In 1698 the Parlement of Dijon found a Catholic priest guilty of engaging in sex with members of his flock. Philibert Robert, the cleric in question, characterized the sexual abandon he and the women experienced as a devotional act that brought them closer to God. If that’s not an arresting opening hook for a scholarly book, I don’t know what is! Robert and his followers were Quietists, adherents of a theology that explored the individual’s ownership of herself and feared an obsession with consumer goods might ultimately alienate people from their true identities as selfless fragments of a divine whole. As a spiritual practice that links self-surrender to a rejection of too much stuff, one can’t help but wonder if Quietism could be the missing link between Marie Kondo and E. L. James. Suffice it to say, Charly Coleman’s lucid, insightful book, The Virtues of Abandon: An Anti-Individualist History of the French Enlightenment, arrived at an ideal moment.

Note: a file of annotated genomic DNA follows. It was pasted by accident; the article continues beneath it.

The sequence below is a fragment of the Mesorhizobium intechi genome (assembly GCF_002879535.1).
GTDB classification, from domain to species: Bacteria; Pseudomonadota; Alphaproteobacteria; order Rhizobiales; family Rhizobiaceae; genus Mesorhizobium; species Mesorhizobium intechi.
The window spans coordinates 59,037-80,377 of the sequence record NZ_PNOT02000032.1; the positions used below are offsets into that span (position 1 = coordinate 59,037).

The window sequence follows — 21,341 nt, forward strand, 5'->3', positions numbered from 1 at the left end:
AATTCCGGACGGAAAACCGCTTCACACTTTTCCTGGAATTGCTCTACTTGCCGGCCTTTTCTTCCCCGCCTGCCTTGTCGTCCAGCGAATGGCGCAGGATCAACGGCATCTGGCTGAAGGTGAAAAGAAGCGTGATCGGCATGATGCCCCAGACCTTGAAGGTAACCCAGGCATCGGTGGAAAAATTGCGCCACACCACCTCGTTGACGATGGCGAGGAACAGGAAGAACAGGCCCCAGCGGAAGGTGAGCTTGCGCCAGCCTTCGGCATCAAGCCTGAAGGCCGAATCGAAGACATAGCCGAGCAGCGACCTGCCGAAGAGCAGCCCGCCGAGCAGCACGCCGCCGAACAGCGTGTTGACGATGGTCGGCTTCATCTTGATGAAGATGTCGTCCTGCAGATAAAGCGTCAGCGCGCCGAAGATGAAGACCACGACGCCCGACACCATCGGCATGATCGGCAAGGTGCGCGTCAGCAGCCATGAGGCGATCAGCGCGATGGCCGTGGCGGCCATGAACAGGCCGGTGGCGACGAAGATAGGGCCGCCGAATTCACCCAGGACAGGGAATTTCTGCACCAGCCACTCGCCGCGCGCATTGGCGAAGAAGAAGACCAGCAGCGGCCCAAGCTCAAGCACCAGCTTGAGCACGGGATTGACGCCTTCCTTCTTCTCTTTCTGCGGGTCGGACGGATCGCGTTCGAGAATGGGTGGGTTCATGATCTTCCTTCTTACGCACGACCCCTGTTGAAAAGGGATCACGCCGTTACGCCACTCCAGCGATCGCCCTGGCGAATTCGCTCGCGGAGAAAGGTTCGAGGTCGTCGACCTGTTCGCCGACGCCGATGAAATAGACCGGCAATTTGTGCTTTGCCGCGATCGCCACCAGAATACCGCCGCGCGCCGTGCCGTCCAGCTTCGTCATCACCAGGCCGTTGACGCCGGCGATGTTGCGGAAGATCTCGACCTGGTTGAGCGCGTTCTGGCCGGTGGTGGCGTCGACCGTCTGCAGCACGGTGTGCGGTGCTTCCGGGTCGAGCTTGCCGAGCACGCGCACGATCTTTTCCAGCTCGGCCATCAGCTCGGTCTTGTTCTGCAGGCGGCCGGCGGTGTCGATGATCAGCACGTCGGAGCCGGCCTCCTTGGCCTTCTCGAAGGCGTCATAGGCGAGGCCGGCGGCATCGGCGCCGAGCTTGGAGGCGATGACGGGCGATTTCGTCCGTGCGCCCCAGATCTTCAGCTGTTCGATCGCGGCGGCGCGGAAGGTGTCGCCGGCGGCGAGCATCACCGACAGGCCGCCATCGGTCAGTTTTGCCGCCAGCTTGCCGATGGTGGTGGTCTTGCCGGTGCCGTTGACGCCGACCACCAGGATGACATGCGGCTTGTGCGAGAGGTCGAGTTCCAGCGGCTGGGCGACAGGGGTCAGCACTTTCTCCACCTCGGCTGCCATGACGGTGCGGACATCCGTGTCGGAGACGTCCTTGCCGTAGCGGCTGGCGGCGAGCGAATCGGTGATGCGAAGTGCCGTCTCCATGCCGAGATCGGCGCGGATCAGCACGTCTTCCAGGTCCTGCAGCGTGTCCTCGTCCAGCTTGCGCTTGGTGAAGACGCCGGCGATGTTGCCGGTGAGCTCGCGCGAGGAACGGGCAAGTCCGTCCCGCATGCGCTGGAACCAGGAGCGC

According to the United Nations Refugee Agency (UNHCR), as of the end of 2015, 65.3 million people were displaced globally at a rate of twenty-four persons per minute. This is the largest number on record and is expected to have grown in 2016. Despite the enormity of the situation, responses from Western countries (who host a mere 24 percent of displaced persons in comparison to the 86 percent hosted in countries surrounding conflict zones) have been inadequate, to say the least. Their harsh exclusionary rhetoric has resulted in increasingly hardline immigration policies. Australia has led the way in this regard, deploying a deterrence-driven model of offshore mandatory indefinite detention, which prevents asylum seekers from ever settling in the country, even if found to be “genuine refugees,” and laws that make family reunion almost impossible. Whilst this approach has been condemned by the UNHCR and multiple human rights organizations, it has been highlighted by numerous policymakers in Europe as a possible model for governing migration on the continent. Despite the notable exceptions of Germany and, to a smaller extent, Italy, European responses to the crisis have privileged exclusionary and securitizing policies, leading many commentators to observe that rather than a refugee crisis, this should be more properly described as a crisis of leadership or a crisis of solidarity.